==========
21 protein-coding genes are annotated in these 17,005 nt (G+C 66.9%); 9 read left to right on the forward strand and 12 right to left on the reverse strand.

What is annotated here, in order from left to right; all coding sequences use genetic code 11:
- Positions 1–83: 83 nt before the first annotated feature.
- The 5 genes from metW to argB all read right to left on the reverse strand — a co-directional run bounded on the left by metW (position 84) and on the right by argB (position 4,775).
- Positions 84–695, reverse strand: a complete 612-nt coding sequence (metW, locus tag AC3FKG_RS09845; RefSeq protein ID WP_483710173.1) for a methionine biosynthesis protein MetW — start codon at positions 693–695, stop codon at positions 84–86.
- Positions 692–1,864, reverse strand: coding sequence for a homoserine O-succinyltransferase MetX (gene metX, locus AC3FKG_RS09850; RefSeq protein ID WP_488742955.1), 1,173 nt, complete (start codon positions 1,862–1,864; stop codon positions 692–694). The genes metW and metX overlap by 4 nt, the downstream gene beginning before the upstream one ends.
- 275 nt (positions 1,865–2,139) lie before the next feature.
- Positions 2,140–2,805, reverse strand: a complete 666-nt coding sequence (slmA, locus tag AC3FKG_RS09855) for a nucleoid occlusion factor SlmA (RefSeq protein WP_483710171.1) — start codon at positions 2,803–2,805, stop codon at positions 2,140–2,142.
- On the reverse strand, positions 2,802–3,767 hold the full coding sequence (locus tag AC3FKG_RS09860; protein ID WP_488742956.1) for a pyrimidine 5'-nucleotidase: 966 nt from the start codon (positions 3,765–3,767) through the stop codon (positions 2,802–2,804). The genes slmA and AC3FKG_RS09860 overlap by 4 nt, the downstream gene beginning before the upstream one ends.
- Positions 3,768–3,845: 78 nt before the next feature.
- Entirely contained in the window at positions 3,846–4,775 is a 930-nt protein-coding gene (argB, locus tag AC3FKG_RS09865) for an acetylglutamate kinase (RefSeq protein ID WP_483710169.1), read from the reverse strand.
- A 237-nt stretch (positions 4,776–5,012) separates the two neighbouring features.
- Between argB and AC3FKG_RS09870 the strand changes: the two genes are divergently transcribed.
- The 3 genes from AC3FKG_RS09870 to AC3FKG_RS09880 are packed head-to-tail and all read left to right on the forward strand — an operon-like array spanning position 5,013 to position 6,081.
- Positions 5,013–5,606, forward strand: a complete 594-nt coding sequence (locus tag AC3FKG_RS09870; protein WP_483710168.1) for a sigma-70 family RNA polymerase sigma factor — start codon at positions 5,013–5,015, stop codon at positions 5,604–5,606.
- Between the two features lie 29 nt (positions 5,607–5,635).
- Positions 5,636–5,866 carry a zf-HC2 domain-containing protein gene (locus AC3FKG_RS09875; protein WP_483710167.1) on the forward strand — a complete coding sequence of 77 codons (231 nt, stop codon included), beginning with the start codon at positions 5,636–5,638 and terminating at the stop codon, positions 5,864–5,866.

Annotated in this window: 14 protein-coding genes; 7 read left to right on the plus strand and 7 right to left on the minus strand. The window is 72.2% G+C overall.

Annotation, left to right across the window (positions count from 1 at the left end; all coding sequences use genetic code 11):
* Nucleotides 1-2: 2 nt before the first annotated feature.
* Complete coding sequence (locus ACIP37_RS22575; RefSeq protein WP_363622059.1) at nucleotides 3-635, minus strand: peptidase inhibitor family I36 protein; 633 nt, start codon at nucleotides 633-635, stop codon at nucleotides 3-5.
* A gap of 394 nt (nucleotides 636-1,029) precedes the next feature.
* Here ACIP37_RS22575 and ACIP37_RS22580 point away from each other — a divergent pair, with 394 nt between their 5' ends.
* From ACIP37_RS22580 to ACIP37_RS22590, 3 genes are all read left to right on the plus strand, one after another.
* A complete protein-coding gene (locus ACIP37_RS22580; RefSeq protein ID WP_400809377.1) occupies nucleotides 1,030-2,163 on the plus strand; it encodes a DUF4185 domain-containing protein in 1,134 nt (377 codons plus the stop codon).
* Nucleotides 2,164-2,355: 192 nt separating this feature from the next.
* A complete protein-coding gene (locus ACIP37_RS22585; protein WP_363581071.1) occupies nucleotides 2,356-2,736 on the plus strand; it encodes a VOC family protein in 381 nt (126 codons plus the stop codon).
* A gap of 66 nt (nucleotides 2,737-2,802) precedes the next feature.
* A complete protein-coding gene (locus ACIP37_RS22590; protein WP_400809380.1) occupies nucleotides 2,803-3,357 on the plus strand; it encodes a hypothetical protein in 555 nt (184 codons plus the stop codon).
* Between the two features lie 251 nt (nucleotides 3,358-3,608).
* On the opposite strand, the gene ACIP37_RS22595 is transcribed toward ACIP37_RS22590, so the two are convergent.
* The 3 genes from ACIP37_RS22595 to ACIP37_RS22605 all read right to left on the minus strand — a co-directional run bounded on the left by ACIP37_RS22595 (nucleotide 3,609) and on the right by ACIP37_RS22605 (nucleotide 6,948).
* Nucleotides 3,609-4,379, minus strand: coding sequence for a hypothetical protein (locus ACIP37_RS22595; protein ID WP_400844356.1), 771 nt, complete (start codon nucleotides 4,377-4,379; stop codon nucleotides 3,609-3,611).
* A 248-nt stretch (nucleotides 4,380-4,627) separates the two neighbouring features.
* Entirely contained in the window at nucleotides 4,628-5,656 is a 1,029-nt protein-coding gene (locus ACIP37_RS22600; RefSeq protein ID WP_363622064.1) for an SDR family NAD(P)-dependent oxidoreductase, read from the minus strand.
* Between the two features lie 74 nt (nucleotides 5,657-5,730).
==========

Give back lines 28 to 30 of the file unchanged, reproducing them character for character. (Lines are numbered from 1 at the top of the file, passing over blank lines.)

* A gap of 66 nt (nucleotides 2,737-2,802) precedes the next feature.
* A complete protein-coding gene (locus ACIP37_RS22590; protein WP_400809380.1) occupies nucleotides 2,803-3,357 on the plus strand; it encodes a hypothetical protein in 555 nt (184 codons plus the stop codon).
* Between the two features lie 251 nt (nucleotides 3,358-3,608).